Brain Games Aim to Make Kids Smarter

Scientists have concocted mental fitness regimens to strengthen weak thinking skills in students—in effect, making kids smarter
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A mop of light brown hair shakes as a slender nine-year-old boy named Jack bangs furiously at his keyboard. Jack's eyes are fixed on a clock with six hands, which denote the month, day, hour, minute, second and 60th of a second. As soon as he types 10:28:2:14:56:32, a new clock appears, and he hammers out another set of numbers. An affable 14-year-old student named Marti had just taught me the exercise, and I guessed I could have solved one of these clocks in a few minutes. Jack was finishing one every seven seconds.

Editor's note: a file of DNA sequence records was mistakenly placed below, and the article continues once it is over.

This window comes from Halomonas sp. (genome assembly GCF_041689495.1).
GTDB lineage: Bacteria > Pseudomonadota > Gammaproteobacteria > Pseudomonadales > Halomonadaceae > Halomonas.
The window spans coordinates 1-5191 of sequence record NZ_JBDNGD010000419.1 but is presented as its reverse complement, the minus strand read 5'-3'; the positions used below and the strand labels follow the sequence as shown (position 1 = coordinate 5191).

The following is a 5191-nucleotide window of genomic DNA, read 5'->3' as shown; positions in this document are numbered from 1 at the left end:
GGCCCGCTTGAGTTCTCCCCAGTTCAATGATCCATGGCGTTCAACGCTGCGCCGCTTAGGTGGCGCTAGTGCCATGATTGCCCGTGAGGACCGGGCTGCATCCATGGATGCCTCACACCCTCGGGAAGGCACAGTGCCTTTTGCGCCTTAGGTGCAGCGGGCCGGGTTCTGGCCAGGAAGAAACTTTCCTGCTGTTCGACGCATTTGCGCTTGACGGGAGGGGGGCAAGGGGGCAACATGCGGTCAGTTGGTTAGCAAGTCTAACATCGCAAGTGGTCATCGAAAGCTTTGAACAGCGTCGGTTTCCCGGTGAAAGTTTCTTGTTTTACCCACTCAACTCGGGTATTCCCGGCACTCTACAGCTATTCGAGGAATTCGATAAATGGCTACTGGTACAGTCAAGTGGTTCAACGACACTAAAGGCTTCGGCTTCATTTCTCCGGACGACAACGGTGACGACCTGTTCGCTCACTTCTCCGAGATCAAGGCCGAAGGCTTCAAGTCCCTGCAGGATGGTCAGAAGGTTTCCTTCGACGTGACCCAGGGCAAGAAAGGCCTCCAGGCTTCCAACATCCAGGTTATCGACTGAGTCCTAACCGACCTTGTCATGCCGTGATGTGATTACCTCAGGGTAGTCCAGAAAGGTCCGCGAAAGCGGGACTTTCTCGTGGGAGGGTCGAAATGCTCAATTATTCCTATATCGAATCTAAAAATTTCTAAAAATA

Jack's incessant clacking is virtually the only sound in this small classroom of eight- and nine-year-olds. The others work silently. One or two wear an eye patch, copying symbols onto grids. A dark-haired girl listens through headphones to a list of words she must memorize and repeat to a teacher. One boy stares at a Norman Rockwell painting; his job is to extract its main idea and write it down.

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